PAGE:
Pop culture article

What I hate about today’s pop culture

I know, dearest reader, hate is a strong word. I only decided to use it because it corresponds too well to how I feel about certain phenomena popping up within the culture that is pop. But before I go on a grumpy old man rant about how crazy the world is, let me start off on a positive note:

The zoomers are on the right track

It’s not something I admit lightly, yet that was my conclusion the other day as I was rinsing the last fragments of dried mud in the shower after returning from a music festival. It’s been years since I attended one, and it shows. Mostly on my knackered brain and body. However, I got to mingle with several groups of savvy youngsters, and it turns out the IG and TikTok fan club isn’t just about creating online personas to accumulate virtual likes.

Besides a few great sounding bands, the likes of which I didn’t know existed, “the flower children of today” (still) use pop culture to their and society’s advantage. Much more so than boomers or my millennial counterparts did, could, or are able to.

Despite technology providing instantaneous, multilayered sources of information that attract conspiracy theories, fake news and other undesirables, what members of generation Z are doing is exploiting it to invent a zillion novel ways of expressing their thoughts on the human condition. They are fully aware of how precious little time our unsustainable approach has left us with and they’re not going down without a fight. Musicians, bloggers, vloggers, futurist digital artists, even influencers – they all have something to say and they’re yelling it at the top of their lungs. Immensely optimistic stuff!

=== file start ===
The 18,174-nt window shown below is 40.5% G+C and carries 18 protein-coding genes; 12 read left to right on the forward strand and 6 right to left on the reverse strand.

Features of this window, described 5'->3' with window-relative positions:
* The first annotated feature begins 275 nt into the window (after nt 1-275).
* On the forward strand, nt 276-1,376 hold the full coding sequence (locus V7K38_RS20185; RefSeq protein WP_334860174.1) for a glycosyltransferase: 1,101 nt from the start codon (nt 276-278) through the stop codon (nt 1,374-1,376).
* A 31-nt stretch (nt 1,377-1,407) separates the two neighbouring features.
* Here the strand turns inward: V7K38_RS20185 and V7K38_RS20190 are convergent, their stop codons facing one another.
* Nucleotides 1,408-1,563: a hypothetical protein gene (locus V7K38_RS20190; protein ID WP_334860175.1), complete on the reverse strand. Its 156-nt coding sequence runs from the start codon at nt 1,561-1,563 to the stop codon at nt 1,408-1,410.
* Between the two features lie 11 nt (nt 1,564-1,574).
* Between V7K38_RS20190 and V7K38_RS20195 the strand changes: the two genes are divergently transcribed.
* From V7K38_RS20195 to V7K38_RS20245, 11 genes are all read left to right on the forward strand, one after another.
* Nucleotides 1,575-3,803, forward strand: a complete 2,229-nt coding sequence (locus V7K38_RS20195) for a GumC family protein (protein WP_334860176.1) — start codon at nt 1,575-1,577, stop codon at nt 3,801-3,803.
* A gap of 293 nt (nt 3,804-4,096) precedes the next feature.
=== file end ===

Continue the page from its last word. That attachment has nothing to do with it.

On the other hand – now this is where it gets gloomy – there are cultural “trends” which are as annoying as they are dangerous. Allow me to elaborate on the ones I love to loathe most.

Negative effects are felt tenfold

Due to the ease of sharing information, unfiltered and unverified, everything bad like sexism, racism, xenophobia, homophobia, etc. can be picked up, internalized and spread much faster by the masses. The various forms of smut, glorification of drug abuse and violence have become alarmingly accessible to the most fragile segments of the population. I definitely view this as a major problem that appears to be growing. We’ve all seen it before, perhaps we don’t need to be bombarded with emotionless relationships, delusional portrayals of success and blockbusters bursting with bloodlust for evermore.

A quick fix of stupid at every turn

I’m not saying that the odd cat video, meme montage or silly one-liner can’t prove amusing or even inspiring, but come on, people, there has to be a limit to ideocracy. Enough with the ghastly reality shows already. Enough with the promotion of the senseless aspects of humanity in the name of entertainment. Also, we’ve had plenty of movie remakes to sustain us well beyond the Planet of the Apes ending. We live in an era of desperately needed environmental and systemic changes, pop culture has the responsibility to correspond
accordingly, don’t you think? At least we should pretend it does.

Quality control is of the essence

Yes, it sounds darn right limiting; a contradiction to the intended spirit of pop culture, but let me explain. There’s nothing cultural about sloppiness. From written content with zero regard to grammar or common sense, to lazy artwork intended for nothing more but turning a profit because everything has value now. And music, my sweetheart, what have they done to you? Anyone with the vocabulary of a six-year-old and the musical talent of a struggling penguin can now with the help of a semi-up-to-date autotune mobile app produce their very own White Album. No, they cannot. Please, will someone somewhere pull the plug on money over worth? It’s time mass-production became passé and the industry rethought its investments.

I could go on. I don’t have to. You know what I’m getting at. A great portion of us 21st century pioneers are hungry for culture that’s not only relatable but disruptive. My fellow festival-goers are nodding in agreement, I’m sure. It’s their stage now, and the play must be cast carefully. We’ve got this, pop culture of tomorrow!

Bathroom Empire is a first of its kind online magazine that merges the bathroom industry with storytelling – from humorous parenting stories to heartfelt wellness articles, not to mention books/films/pop culture and so much more.

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